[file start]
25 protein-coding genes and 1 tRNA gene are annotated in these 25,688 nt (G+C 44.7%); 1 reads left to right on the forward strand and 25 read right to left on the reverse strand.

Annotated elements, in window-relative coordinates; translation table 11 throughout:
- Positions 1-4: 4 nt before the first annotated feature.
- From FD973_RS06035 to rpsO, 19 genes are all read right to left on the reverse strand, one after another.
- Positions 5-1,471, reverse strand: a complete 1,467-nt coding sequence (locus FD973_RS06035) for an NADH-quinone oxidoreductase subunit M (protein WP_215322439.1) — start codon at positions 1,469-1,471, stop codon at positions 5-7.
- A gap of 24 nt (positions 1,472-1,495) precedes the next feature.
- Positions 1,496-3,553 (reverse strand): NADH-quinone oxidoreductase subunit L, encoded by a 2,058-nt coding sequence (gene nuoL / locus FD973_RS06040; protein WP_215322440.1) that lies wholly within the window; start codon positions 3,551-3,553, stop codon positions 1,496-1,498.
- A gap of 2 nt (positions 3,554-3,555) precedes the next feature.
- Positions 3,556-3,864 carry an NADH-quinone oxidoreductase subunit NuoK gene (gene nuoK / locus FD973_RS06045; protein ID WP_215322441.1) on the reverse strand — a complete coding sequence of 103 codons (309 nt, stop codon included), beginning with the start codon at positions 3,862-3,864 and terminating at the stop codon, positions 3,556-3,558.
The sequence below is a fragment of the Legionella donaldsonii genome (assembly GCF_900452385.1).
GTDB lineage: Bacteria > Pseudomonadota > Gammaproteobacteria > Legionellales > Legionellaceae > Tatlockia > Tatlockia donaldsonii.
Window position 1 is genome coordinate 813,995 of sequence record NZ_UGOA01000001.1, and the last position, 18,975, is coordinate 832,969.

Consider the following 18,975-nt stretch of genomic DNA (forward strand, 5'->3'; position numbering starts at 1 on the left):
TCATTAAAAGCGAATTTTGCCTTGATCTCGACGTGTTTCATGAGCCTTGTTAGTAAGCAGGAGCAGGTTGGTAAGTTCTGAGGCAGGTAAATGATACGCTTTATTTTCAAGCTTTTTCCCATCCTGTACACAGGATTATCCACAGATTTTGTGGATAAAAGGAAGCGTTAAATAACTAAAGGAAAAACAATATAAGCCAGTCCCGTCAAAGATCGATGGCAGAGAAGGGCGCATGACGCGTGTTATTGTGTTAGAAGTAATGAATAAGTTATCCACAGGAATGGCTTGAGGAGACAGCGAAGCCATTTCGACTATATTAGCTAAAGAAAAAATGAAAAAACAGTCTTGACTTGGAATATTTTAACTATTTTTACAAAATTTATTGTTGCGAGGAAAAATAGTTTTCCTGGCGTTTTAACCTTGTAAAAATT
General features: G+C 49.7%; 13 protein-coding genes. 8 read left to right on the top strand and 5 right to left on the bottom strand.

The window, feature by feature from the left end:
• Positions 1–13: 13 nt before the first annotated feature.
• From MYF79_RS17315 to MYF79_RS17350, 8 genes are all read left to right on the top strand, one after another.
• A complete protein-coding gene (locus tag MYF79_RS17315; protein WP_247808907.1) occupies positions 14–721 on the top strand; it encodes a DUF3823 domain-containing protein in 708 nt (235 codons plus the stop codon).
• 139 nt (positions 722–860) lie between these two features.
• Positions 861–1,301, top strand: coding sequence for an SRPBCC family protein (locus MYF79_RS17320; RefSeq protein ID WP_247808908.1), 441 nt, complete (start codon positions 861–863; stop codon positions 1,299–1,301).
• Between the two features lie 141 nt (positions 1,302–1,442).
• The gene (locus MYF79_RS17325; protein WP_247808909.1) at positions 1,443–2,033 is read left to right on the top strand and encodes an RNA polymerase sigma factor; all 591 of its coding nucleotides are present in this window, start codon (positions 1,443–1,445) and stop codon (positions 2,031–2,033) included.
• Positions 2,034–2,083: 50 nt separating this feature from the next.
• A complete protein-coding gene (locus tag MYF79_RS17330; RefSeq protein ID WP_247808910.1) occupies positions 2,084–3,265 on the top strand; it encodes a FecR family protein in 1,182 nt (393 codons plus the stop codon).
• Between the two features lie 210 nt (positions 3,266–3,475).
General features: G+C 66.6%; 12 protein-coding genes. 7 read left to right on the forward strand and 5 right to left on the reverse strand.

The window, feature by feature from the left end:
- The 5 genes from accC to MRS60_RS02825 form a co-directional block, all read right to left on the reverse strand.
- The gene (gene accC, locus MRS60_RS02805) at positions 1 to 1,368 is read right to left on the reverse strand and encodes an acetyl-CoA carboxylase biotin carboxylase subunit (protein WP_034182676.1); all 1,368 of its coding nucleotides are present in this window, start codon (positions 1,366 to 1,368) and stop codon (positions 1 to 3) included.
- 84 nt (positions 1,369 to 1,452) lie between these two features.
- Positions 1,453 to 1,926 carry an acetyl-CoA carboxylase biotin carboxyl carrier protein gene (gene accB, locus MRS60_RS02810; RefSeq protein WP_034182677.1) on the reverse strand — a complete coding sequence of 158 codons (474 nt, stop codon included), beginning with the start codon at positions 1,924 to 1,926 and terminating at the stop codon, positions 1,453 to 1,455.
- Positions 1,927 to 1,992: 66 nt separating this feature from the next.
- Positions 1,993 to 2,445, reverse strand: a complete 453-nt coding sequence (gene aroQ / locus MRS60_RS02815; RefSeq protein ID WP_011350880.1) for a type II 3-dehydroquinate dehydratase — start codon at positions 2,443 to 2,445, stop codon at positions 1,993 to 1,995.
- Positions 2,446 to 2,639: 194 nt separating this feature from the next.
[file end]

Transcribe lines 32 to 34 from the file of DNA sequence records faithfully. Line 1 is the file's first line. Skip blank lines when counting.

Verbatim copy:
- Positions 1,453 to 1,926 carry an acetyl-CoA carboxylase biotin carboxyl carrier protein gene (gene accB, locus MRS60_RS02810; RefSeq protein WP_034182677.1) on the reverse strand — a complete coding sequence of 158 codons (474 nt, stop codon included), beginning with the start codon at positions 1,924 to 1,926 and terminating at the stop codon, positions 1,453 to 1,455.
- Positions 1,927 to 1,992: 66 nt separating this feature from the next.
- Positions 1,993 to 2,445, reverse strand: a complete 453-nt coding sequence (gene aroQ / locus MRS60_RS02815; RefSeq protein ID WP_011350880.1) for a type II 3-dehydroquinate dehydratase — start codon at positions 2,443 to 2,445, stop codon at positions 1,993 to 1,995.